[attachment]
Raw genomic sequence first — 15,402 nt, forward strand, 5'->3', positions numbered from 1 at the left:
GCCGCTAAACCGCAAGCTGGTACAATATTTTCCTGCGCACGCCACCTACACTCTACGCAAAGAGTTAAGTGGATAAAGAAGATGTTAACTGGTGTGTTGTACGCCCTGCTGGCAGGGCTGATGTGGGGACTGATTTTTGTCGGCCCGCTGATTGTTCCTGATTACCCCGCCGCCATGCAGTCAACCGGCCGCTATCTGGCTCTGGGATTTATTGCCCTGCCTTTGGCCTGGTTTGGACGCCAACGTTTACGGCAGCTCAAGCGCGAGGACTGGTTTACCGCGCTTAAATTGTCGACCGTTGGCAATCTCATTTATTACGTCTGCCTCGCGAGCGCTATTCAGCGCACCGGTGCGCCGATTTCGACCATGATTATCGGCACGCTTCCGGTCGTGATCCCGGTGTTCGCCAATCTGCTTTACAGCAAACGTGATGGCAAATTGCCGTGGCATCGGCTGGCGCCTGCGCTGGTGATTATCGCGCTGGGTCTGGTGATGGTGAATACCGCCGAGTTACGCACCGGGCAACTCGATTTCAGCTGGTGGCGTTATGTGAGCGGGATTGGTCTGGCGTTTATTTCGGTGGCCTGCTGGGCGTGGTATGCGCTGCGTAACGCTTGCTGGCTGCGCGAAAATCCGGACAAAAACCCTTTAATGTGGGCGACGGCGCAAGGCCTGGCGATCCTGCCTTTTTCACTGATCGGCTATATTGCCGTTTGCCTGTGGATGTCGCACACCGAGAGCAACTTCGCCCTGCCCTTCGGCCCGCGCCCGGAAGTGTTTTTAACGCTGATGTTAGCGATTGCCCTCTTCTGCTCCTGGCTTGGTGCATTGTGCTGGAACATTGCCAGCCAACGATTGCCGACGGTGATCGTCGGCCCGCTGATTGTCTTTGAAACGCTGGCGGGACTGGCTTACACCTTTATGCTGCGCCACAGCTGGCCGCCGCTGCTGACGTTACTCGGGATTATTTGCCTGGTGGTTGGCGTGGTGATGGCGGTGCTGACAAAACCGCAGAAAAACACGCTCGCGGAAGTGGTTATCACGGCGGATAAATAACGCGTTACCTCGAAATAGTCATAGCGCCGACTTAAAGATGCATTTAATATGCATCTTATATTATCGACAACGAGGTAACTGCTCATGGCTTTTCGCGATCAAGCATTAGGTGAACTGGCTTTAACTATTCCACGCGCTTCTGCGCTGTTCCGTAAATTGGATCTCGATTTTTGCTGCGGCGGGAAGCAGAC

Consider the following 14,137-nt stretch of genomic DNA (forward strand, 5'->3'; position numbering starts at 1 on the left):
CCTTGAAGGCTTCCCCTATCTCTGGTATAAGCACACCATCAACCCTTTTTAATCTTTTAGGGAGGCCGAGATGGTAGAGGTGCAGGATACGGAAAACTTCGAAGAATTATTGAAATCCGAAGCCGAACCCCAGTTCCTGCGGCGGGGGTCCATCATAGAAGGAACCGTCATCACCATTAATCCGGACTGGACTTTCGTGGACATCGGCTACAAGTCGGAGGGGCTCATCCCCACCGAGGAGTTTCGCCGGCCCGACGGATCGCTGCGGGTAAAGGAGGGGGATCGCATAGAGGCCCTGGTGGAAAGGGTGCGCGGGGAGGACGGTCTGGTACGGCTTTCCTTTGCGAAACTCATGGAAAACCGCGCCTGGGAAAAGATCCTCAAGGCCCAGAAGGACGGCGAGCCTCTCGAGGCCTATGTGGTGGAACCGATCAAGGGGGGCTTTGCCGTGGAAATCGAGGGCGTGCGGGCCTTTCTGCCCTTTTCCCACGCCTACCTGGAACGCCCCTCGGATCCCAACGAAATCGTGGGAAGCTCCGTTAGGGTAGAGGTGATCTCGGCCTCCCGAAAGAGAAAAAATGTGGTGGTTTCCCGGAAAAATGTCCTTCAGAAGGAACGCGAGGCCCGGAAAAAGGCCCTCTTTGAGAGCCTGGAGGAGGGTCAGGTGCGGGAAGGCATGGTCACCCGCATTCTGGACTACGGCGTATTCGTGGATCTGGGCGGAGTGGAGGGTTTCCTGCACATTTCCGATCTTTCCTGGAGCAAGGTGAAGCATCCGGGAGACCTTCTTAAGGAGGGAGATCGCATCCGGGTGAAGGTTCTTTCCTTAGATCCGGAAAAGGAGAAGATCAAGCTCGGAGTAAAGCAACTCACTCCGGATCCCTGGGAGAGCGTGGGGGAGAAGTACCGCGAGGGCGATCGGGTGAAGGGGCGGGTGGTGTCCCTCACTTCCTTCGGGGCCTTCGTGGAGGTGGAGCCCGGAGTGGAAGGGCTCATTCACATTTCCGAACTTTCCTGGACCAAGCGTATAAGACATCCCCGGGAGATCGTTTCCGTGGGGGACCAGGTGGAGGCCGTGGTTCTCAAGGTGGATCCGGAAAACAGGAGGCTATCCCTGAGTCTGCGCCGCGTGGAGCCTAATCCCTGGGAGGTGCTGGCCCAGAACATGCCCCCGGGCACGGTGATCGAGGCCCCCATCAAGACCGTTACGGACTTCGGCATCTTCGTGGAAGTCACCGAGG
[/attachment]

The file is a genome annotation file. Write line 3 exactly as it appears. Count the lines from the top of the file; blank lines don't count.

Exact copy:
Consider the following 14,137-nt stretch of genomic DNA (forward strand, 5'->3'; position numbering starts at 1 on the left):